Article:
Theories of Motivation

Theories of Motivation - Theories of Motivation Content...

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Theories of Motivation Content Theories Many of the theories of motivation developed by behavioral scientists over the past 75 years use simple content models that describe how and why people are motivated to work. Four of the best-known content models are those developed by Frederick Herzberg (discussed in the text), Abraham Maslow, Douglas McGregor, and David McClelland. 1 Content theories provide for a static ―snapshot‖ of how people are motivated to perform certain activities. Process Theories The second major thrust in motivation theories was the development of process models . Process theories and their models explain the dynamic process (as opposed to the static ―snapshots‖ of content theories) of how people make choices under certain types of processes or situations in an effort to obtain desired rewards. The most influential theories were developed by Victor H. Vroom, Lyman Porter and Edward Lawler, Edward Locke, and Robert J. House. Vroom proposed his preference-expectancy theory in 1964. 2 Vroom‘s work formed the basis for one of the better known process theories, the Porter and Lawler model, which is one of the most widely accepted process models of motivation available today. Porter and Lawler extended Vroom‘s work by examining more closely the traits and perceptions of the individual and the nature and impact of rewards on motivation. The Porter and Lawler model is a process model that explains the conditions and processes (contingencies) by which motivation to work takes place. 3 A contingency model defines the variables of a process, the interactions between those variables, and the dynamic conditions under which those variables work.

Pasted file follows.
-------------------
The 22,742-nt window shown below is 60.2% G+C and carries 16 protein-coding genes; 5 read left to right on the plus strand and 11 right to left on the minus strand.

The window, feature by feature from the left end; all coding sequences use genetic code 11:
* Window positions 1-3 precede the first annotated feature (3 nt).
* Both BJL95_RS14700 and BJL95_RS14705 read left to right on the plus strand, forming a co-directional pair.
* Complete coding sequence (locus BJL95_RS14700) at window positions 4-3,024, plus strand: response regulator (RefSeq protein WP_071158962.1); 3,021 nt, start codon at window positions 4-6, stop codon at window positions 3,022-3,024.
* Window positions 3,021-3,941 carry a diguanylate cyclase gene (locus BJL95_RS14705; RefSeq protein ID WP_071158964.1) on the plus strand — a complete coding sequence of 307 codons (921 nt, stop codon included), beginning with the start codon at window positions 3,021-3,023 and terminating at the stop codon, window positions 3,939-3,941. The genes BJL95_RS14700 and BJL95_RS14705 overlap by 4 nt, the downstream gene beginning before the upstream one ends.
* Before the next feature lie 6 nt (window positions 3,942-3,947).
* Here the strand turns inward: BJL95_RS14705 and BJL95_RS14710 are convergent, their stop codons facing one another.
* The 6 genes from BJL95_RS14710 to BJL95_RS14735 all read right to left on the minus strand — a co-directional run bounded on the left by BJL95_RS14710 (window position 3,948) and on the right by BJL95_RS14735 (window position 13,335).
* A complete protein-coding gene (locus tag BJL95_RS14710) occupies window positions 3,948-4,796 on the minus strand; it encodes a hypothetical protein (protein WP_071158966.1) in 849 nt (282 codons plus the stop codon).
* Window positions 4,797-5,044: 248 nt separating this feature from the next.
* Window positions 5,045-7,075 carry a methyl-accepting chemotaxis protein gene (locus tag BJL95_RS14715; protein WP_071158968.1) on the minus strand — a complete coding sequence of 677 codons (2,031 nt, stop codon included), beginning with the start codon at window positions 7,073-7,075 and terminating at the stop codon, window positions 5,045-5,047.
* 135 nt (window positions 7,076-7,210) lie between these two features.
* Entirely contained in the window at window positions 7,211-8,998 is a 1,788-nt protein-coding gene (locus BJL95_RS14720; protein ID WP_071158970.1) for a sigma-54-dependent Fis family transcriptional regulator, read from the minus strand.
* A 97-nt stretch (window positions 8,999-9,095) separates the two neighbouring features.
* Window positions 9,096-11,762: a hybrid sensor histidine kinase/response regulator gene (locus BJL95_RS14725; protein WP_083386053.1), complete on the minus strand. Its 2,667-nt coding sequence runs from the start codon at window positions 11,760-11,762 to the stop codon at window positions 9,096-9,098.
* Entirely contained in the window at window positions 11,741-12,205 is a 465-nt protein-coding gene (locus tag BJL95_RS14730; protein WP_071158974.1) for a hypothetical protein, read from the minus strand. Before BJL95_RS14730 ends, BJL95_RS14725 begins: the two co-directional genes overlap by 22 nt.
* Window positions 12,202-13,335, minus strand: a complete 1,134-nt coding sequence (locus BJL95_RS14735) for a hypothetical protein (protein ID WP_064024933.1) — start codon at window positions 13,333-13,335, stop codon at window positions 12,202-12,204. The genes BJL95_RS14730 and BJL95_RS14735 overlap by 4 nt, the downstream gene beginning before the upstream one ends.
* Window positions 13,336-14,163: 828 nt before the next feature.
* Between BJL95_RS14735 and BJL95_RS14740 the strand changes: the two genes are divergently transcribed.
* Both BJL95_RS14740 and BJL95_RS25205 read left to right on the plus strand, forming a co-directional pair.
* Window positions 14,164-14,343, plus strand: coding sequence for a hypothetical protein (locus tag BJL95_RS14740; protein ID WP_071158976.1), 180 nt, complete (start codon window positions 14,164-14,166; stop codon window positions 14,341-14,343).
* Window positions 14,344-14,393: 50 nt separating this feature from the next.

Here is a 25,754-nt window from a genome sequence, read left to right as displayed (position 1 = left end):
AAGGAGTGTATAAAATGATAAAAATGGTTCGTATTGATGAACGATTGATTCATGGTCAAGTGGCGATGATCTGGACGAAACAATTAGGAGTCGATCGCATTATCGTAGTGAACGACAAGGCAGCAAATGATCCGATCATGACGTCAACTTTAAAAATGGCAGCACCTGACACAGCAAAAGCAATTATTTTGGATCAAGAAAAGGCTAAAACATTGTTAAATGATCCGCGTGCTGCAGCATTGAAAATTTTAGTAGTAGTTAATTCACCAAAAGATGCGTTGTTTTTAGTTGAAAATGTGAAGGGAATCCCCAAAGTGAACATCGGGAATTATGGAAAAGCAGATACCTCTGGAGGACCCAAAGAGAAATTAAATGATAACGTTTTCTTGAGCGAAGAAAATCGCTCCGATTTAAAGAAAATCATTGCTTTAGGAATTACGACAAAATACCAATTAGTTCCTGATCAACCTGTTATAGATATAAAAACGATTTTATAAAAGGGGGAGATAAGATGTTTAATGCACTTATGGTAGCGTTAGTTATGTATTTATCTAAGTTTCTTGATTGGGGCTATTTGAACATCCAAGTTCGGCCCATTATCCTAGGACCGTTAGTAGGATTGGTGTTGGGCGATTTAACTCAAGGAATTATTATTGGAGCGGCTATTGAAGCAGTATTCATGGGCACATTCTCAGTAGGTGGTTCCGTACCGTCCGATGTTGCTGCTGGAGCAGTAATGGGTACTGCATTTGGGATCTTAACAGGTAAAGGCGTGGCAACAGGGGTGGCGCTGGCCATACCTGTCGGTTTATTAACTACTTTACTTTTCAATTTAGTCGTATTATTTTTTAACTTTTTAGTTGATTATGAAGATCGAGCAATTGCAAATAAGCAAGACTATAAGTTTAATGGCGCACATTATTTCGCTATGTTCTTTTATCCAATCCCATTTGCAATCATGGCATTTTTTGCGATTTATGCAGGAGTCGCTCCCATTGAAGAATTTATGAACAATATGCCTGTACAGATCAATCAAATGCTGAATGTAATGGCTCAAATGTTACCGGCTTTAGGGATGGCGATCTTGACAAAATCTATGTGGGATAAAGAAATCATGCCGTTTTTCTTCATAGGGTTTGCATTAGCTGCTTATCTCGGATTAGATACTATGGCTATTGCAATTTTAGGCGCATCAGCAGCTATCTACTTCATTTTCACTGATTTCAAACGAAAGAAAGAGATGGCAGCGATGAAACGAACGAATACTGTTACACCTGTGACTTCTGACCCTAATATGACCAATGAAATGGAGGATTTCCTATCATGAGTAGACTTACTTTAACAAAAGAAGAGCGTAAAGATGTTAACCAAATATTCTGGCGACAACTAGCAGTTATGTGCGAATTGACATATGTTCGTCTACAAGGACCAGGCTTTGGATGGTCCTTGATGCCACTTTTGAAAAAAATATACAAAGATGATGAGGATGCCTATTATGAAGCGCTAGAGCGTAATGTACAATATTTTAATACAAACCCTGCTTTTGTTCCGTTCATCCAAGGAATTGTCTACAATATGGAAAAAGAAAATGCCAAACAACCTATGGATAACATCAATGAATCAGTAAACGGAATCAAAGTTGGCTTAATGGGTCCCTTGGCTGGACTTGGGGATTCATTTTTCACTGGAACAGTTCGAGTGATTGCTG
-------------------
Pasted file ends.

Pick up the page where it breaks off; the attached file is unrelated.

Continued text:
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Figure 1 Porter and Lawler Model The Porter and Lawler model is shown in Figure 1. The flow of this model indicates that effort (Box 3) is dependent on value of reward (Box 1) and perceived effort-reward probability (Box 2). Effort leads to performance (Box 6), which is affected by the abilities and traits (Box 4) and the role perceptions (Box 5) of the individual. Performance (Box 6), in turn, influences actual rewards—intrinsic (Box 7A) or extrinsic (Box 7B)—perceived equitable rewards (Box 8), and exerts a long-term influence (feedback) on perceived effort-reward probability. The rewards (Boxes 7A and 7B) and their perceived equity (Box 8) then influence satisfaction (Box 9), which has a long-term influence (feedback) on the value of reward (Box 1). Components of the model are expectancy (which includes performance-outcome expectancy and effort-performance expectancy), instrumentality (the combination of abilities, traits, and role perceptions), and valence (preference for anticipated outcomes). Valence is represented by the value of reward. Expectancy is included in the perceived
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This note was uploaded on 01/29/2011 for the course MGMT 532 taught by Professor Quiggley during the Winter '10 term at Embry-Riddle FL/AZ.

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Theories of Motivation - Theories of Motivation Content...

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